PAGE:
Table 2 Key research and implementation priorities to address birth asphyxia, according to 173 survey respondents


Given the lack of data regarding community-based solutions to address birth asphyxia, respondents revealed remarkable consensus on programme and research priorities. Most respondents consistently emphasized preventive Safe Motherhood strategies to reduce neonatal deaths and stillbirths due to intrapartum hypoxia (e.g., birth preparedness, presence of a skilled birth attendant, danger sign recognition) while simultaneously saving maternal lives. Most felt that newborn health programmes should initiate neonatal resuscitation activities only after establishing basic elements of essential newborn care, including drying/stimulating. Respondents also agreed that skilled birth attendants should be trained in neonatal resuscitation; however, specific roles of TBAs and/or CHWs were disputed.

Need for better data, especially at national and sub-national level

The survey results demonstrated that birth asphyxia is perceived by those active in community level programmes as an important newborn health problem and a major public health issue, despite a dearth of data. The significant difference in perception of importance of birth asphyxia between respondents in industrialised versus developing countries, and between policy makers and community/NGO workers appears to be partially accounted for by the relatively large proportion of respondents (particularly community-based/NGO workers in developing country settings) who answered "no data but probably still important." Policy makers may have had greater access to global data on birth asphyxia, while those in-country may be unaware of or unable to access this data. This perception gap is important, particularly given the significant association found between perceived importance of asphyxia and the probability of action to address it. Those who were uninformed or unsure were significantly less likely to be involved in programmes addressing asphyxia. Local data for decision-making is clearly needed, since a large problem at global level may not be perceived as relevant locally in the absence of local data, particularly as most babies dying of asphyxia in poor communities die at home.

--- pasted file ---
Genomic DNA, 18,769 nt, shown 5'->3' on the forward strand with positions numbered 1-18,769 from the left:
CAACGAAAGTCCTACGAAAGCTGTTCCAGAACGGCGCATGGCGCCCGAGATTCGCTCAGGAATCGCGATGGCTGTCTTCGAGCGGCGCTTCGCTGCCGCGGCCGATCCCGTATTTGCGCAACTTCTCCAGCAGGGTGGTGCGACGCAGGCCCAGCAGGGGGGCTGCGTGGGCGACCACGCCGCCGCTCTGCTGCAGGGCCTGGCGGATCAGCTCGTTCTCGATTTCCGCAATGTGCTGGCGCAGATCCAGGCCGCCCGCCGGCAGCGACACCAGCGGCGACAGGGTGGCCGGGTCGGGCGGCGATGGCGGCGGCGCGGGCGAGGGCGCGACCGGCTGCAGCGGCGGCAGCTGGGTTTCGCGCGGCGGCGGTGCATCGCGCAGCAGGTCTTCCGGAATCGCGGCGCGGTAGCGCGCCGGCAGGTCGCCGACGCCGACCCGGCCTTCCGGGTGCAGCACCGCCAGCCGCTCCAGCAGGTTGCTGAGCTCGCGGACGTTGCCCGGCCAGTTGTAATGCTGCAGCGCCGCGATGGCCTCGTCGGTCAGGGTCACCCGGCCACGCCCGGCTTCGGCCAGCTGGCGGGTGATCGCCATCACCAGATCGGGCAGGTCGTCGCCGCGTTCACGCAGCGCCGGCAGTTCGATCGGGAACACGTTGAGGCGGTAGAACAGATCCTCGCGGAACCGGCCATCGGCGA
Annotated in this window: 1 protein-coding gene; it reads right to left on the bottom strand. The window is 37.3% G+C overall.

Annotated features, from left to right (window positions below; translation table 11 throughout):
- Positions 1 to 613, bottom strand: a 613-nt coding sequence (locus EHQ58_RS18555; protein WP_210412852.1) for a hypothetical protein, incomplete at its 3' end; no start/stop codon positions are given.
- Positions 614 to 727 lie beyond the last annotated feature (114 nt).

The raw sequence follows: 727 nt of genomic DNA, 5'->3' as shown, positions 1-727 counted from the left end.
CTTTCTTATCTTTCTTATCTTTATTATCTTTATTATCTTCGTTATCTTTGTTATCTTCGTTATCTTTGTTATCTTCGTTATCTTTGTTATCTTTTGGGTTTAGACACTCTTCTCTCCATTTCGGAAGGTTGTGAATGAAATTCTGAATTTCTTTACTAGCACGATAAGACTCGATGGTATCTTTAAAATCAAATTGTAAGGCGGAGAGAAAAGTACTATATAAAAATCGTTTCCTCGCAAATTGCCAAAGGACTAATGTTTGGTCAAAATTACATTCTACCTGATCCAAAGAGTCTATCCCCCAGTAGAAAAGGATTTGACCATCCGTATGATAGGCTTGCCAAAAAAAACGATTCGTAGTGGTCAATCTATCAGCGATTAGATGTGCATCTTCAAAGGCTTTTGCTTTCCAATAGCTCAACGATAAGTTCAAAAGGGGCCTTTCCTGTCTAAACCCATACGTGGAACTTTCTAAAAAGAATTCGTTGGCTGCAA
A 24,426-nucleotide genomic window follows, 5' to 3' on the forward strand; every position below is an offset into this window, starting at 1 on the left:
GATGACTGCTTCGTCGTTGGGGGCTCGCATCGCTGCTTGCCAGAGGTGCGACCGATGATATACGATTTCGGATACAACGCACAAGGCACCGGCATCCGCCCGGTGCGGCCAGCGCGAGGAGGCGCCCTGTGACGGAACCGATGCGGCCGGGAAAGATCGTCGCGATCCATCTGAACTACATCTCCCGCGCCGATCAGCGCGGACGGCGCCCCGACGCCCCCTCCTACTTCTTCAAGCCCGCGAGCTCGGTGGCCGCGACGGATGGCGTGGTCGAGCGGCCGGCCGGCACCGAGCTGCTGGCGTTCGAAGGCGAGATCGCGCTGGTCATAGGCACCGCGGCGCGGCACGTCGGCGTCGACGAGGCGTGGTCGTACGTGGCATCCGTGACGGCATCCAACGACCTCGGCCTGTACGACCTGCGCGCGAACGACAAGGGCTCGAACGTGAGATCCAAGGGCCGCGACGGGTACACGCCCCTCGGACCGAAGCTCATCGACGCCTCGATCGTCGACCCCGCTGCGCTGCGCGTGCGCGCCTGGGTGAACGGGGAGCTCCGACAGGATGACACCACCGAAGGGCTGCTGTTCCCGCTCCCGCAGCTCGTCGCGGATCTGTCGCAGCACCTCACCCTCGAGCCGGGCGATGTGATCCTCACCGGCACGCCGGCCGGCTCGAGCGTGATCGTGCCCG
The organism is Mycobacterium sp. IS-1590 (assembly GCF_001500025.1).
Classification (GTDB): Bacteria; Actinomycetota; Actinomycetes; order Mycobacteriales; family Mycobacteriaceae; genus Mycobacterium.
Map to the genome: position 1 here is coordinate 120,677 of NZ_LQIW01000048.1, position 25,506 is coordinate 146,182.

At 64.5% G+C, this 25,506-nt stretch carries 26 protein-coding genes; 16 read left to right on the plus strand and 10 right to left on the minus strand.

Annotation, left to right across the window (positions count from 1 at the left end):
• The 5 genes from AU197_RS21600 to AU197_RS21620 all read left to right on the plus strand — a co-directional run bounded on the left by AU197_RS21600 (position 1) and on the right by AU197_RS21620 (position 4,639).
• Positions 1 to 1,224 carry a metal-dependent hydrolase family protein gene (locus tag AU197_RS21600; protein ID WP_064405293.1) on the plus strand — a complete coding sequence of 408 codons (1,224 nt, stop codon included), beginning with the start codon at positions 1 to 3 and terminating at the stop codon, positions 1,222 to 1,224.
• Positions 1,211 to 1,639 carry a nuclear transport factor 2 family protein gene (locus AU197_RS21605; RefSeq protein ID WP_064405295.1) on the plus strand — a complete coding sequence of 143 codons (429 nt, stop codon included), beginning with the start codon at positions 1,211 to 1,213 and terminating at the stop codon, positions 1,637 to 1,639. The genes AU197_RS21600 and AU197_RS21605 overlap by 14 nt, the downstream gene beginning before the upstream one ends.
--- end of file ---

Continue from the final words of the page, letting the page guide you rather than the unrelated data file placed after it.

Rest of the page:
Current policies and programmes